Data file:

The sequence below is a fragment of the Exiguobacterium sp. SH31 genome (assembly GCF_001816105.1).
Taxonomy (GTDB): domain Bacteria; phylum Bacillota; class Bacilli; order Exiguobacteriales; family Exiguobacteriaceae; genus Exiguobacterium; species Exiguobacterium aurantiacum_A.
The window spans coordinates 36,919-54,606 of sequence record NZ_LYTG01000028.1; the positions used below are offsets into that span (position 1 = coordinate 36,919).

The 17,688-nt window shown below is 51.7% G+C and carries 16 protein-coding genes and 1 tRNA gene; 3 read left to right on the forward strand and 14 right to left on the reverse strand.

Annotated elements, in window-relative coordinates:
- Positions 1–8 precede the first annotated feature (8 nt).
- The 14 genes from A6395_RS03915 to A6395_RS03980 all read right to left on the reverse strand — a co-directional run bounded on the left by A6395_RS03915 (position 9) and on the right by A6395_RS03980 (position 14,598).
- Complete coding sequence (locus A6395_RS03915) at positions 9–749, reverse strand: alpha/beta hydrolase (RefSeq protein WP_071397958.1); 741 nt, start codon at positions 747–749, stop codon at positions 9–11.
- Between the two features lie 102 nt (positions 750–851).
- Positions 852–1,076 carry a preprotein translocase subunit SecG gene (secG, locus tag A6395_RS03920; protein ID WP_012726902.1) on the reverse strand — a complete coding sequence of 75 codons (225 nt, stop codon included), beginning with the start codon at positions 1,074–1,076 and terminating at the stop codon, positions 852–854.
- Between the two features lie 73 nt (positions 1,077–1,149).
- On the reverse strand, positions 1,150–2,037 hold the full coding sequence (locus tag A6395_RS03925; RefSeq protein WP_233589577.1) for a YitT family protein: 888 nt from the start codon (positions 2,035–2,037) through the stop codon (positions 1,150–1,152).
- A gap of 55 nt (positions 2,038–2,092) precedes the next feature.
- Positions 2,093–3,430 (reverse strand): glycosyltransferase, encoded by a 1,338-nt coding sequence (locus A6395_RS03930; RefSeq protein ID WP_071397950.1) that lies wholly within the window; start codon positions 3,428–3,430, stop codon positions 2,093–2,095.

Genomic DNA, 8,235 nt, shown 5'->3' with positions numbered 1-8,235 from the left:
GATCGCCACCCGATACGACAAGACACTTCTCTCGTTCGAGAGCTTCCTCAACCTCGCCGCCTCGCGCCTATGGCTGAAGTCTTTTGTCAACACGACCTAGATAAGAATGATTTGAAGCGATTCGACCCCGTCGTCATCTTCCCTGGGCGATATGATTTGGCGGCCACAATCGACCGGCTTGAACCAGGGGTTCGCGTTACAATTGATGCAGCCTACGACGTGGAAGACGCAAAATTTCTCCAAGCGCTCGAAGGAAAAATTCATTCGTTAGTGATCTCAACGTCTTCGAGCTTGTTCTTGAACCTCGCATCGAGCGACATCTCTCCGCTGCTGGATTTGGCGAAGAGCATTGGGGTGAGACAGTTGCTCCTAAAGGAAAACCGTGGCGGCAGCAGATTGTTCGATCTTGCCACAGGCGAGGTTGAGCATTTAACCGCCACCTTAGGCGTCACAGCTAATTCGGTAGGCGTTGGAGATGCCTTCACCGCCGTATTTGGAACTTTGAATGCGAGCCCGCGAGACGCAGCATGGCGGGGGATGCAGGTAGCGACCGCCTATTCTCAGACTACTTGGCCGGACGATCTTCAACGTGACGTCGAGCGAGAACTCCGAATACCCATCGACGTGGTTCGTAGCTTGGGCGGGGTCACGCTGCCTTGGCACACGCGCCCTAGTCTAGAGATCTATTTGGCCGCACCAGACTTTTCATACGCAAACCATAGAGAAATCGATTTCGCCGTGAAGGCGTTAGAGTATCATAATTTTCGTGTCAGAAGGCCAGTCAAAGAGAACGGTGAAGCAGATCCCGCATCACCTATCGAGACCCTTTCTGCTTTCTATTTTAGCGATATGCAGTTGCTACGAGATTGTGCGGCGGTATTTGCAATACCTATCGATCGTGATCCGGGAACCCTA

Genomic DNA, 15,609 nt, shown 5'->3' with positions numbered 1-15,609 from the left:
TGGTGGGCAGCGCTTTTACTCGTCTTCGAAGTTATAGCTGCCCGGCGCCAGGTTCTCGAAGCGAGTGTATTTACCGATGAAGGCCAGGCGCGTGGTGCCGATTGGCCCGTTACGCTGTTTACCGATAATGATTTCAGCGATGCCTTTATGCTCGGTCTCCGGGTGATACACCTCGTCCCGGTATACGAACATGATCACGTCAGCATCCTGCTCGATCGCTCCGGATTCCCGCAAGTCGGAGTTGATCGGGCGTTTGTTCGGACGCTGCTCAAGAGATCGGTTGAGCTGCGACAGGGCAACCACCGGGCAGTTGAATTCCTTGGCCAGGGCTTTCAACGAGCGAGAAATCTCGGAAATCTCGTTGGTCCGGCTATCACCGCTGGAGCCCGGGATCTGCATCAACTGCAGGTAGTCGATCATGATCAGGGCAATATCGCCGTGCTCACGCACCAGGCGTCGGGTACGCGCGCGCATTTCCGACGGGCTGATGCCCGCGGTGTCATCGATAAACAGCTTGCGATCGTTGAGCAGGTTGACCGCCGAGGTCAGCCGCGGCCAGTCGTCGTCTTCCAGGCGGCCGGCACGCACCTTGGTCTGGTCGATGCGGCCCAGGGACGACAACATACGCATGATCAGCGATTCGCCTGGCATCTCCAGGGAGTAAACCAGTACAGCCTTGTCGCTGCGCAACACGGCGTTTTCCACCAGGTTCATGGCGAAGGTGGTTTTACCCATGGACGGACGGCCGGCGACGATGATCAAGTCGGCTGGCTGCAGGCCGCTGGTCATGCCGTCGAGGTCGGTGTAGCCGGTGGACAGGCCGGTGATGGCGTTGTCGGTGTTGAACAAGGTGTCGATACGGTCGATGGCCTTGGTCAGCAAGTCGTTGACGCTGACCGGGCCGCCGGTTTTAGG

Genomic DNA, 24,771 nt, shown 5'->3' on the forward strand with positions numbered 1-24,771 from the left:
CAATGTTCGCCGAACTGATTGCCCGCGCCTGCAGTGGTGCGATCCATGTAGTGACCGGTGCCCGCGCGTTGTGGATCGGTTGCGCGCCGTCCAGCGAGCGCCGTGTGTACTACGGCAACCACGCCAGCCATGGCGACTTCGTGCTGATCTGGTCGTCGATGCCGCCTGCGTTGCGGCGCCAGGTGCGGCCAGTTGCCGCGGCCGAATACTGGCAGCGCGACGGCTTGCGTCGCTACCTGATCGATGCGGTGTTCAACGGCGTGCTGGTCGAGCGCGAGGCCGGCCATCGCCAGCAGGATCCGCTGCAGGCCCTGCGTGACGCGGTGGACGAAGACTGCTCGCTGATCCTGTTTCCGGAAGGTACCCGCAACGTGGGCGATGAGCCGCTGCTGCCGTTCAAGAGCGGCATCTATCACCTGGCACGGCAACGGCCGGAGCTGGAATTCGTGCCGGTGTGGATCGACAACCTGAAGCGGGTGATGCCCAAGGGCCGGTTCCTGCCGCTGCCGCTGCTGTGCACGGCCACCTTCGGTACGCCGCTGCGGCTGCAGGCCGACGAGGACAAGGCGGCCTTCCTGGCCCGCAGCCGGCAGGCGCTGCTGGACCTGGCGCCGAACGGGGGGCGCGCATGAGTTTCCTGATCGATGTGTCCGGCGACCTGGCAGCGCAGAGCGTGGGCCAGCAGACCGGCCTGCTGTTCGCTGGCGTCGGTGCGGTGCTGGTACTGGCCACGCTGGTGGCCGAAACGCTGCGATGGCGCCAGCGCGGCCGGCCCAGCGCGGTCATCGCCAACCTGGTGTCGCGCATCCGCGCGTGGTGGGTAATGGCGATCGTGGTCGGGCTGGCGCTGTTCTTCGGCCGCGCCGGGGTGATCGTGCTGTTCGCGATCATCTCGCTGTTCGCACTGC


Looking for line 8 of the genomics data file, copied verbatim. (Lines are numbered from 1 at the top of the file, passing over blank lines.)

- Complete coding sequence (locus A6395_RS03915) at positions 9–749, reverse strand: alpha/beta hydrolase (RefSeq protein WP_071397958.1); 741 nt, start codon at positions 747–749, stop codon at positions 9–11.